Eminem Apologizes for Using Homophobic Slur in New Song, Says He Went 'Too Far'
The usually headstrong rapper is saying he regrets his decision
Eminem used a homophobic slur to refer to fellow rapper Tyler, the Creator in his latest album, and after coming under fire for the word choice, he says he regrets his decision.
In the song “The Fall” on Kamikaze — which dropped in late August to fans’ surprise — Slim Shady, 45, raps “Tyler create nothin’, I see why you called yourself a f—-t, bitch.”
Tyler, the Creator seemingly made fun of Eminem’s 2017 single “Walk on Water” when it came out, tweeting, “Dear god this song is horrible, sheesh how the f—.” The 27-year-old didn’t specifically mention the song in his tweet.
Discussing the issue in a multi-part interview with radio host Sway, Eminem explained that while he meant to stand up for himself, “I think the word that I called him on that song was one of the things where I felt like, ‘This might be too far.'”
He added, “Because in my quest to hurt him, I realize that I was hurting a lot of other people by saying it.”
The “Superman” rapper also shared that he realized he was uncomfortable with the slur toward the end of the producing the album and attempted to make it harder to hear, but acknowledged that the tact wasn’t effective.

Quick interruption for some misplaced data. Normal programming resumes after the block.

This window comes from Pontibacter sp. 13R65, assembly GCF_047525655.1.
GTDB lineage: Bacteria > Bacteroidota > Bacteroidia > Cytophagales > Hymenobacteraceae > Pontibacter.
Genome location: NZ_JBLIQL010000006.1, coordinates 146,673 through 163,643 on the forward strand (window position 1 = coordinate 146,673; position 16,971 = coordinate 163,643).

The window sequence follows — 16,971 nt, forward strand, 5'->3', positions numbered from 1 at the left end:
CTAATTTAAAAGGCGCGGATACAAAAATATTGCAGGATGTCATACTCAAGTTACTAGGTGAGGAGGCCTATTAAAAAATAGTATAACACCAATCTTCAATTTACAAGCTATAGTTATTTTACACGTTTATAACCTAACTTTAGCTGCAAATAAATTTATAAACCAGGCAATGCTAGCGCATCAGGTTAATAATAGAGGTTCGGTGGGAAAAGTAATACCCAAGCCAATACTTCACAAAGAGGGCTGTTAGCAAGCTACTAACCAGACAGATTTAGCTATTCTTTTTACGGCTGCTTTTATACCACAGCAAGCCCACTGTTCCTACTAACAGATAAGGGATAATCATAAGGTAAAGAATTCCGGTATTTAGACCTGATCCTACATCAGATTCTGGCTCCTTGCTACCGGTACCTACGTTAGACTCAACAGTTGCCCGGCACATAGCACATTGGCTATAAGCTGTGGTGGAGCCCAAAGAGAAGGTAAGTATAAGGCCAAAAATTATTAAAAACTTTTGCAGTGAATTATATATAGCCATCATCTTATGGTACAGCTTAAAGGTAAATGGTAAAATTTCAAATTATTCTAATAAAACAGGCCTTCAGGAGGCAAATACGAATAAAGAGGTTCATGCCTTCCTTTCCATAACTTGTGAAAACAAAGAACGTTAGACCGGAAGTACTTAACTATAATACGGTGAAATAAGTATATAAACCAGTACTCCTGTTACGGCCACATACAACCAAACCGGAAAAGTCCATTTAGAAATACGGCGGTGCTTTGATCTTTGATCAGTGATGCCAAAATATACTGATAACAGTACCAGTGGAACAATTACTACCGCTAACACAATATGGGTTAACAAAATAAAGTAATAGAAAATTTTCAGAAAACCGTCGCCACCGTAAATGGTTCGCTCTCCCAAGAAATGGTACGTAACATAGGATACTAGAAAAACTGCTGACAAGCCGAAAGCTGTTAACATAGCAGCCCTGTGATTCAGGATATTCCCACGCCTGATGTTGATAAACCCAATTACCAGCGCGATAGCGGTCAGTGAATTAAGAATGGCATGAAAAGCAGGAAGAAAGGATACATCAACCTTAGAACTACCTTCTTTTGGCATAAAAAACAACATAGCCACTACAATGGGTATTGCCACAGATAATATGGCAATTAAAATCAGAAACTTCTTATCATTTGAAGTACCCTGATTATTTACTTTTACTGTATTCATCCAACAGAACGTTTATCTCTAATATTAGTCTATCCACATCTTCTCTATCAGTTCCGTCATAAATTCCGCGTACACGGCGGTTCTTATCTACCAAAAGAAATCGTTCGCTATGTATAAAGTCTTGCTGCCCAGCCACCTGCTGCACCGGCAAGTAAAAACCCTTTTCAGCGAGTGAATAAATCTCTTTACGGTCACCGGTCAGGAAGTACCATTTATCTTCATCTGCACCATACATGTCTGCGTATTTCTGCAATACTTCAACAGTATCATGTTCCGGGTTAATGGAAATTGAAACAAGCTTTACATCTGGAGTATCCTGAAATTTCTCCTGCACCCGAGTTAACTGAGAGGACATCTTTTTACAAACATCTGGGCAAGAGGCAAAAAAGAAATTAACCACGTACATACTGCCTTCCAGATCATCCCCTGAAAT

On Aug. 30, the 15-time Grammy winner quietly dropped Kamikaze — teasing the release on Twitter (with a middle finger emoji) by writing, “Tried not 2 overthink this 1… enjoy.”
The LP, his second full-length studio album in eight months and tenth total in his career, was executive produced by the rapper and longtime collaborator/mentor Dr. Dre.
RELATED Eminem Releases Surprise Album ‘Kamikaze’ — and Takes on Everyone from Trump to Harvey Weinstein
Clocking in at around 45 minutes, Kamikaze contains 13 tracks — including the song “Venom,” written for the upcoming Tom Hardy-led supervillain movie of the same name.
Emcees Joyner Lucas and Royce Da 5’9” as well as Canadian songstress Jessie Reyez, and Bon Iver frontman Justin Vernon are among the guests, while interpolations include Kendrick Lamar’s “Humble,” and L.L. Cool J’s “I’m Bad,” among others.